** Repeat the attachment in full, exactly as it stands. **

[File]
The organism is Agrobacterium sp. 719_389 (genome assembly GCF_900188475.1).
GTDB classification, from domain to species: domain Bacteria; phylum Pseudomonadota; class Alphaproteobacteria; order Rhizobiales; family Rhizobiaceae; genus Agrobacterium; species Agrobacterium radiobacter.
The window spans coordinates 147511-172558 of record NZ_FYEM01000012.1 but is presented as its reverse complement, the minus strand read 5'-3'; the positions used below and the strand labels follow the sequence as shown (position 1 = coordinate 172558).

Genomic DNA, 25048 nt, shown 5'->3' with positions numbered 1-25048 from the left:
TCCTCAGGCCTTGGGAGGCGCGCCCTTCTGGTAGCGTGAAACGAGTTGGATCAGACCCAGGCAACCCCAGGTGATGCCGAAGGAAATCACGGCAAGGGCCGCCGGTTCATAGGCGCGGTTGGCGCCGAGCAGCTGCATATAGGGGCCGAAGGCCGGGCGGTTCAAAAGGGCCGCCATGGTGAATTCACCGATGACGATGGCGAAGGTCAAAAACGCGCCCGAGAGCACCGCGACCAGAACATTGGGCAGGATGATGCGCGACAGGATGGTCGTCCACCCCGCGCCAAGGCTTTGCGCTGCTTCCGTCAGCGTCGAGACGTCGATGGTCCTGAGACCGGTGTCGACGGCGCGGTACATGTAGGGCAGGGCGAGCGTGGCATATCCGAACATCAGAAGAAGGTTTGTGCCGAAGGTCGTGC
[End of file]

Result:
The organism is Agrobacterium sp. 719_389 (genome assembly GCF_900188475.1).
GTDB classification, from domain to species: domain Bacteria; phylum Pseudomonadota; class Alphaproteobacteria; order Rhizobiales; family Rhizobiaceae; genus Agrobacterium; species Agrobacterium radiobacter.
The window spans coordinates 147511-172558 of record NZ_FYEM01000012.1 but is presented as its reverse complement, the minus strand read 5'-3'; the positions used below and the strand labels follow the sequence as shown (position 1 = coordinate 172558).

Genomic DNA, 25048 nt, shown 5'->3' with positions numbered 1-25048 from the left:
TCCTCAGGCCTTGGGAGGCGCGCCCTTCTGGTAGCGTGAAACGAGTTGGATCAGACCCAGGCAACCCCAGGTGATGCCGAAGGAAATCACGGCAAGGGCCGCCGGTTCATAGGCGCGGTTGGCGCCGAGCAGCTGCATATAGGGGCCGAAGGCCGGGCGGTTCAAAAGGGCCGCCATGGTGAATTCACCGATGACGATGGCGAAGGTCAAAAACGCGCCCGAGAGCACCGCGACCAGAACATTGGGCAGGATGATGCGCGACAGGATGGTCGTCCACCCCGCGCCAAGGCTTTGCGCTGCTTCCGTCAGCGTCGAGACGTCGATGGTCCTGAGACCGGTGTCGACGGCGCGGTACATGTAGGGCAGGGCGAGCGTGGCATATCCGAACATCAGAAGAAGGTTTGTGCCGAAGGTCGTGC